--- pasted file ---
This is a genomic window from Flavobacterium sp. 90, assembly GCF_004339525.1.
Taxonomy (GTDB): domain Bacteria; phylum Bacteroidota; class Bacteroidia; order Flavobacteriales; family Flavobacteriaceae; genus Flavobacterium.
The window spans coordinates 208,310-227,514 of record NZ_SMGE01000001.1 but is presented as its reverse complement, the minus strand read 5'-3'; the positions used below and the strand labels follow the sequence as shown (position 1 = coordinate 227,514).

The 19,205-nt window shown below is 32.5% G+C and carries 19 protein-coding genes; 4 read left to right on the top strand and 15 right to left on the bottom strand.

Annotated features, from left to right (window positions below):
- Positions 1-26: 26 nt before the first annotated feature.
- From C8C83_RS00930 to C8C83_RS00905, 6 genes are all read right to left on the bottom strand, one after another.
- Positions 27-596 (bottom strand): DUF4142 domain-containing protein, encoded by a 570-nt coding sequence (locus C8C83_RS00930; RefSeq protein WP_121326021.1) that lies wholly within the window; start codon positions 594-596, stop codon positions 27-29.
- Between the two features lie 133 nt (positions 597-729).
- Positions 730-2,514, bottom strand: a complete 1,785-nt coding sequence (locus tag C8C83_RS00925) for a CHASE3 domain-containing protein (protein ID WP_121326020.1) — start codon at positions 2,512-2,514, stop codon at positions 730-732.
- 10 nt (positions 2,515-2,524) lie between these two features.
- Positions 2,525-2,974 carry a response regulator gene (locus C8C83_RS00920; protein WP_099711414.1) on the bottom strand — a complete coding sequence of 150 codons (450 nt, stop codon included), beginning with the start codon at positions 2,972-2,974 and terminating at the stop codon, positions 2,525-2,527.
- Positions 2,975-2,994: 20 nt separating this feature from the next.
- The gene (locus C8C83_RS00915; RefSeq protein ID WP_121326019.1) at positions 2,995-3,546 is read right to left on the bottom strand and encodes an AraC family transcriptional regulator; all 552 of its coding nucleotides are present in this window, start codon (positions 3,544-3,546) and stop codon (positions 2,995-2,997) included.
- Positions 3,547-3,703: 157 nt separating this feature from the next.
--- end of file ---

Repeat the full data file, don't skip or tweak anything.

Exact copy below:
This is a genomic window from Flavobacterium sp. 90, assembly GCF_004339525.1.
Taxonomy (GTDB): domain Bacteria; phylum Bacteroidota; class Bacteroidia; order Flavobacteriales; family Flavobacteriaceae; genus Flavobacterium.
The window spans coordinates 208,310-227,514 of record NZ_SMGE01000001.1 but is presented as its reverse complement, the minus strand read 5'-3'; the positions used below and the strand labels follow the sequence as shown (position 1 = coordinate 227,514).

The 19,205-nt window shown below is 32.5% G+C and carries 19 protein-coding genes; 4 read left to right on the top strand and 15 right to left on the bottom strand.

Annotated features, from left to right (window positions below):
- Positions 1-26: 26 nt before the first annotated feature.
- From C8C83_RS00930 to C8C83_RS00905, 6 genes are all read right to left on the bottom strand, one after another.
- Positions 27-596 (bottom strand): DUF4142 domain-containing protein, encoded by a 570-nt coding sequence (locus C8C83_RS00930; RefSeq protein WP_121326021.1) that lies wholly within the window; start codon positions 594-596, stop codon positions 27-29.
- Between the two features lie 133 nt (positions 597-729).
- Positions 730-2,514, bottom strand: a complete 1,785-nt coding sequence (locus tag C8C83_RS00925) for a CHASE3 domain-containing protein (protein ID WP_121326020.1) — start codon at positions 2,512-2,514, stop codon at positions 730-732.
- 10 nt (positions 2,515-2,524) lie between these two features.
- Positions 2,525-2,974 carry a response regulator gene (locus C8C83_RS00920; protein WP_099711414.1) on the bottom strand — a complete coding sequence of 150 codons (450 nt, stop codon included), beginning with the start codon at positions 2,972-2,974 and terminating at the stop codon, positions 2,525-2,527.
- Positions 2,975-2,994: 20 nt separating this feature from the next.
- The gene (locus C8C83_RS00915; RefSeq protein ID WP_121326019.1) at positions 2,995-3,546 is read right to left on the bottom strand and encodes an AraC family transcriptional regulator; all 552 of its coding nucleotides are present in this window, start codon (positions 3,544-3,546) and stop codon (positions 2,995-2,997) included.
- Positions 3,547-3,703: 157 nt separating this feature from the next.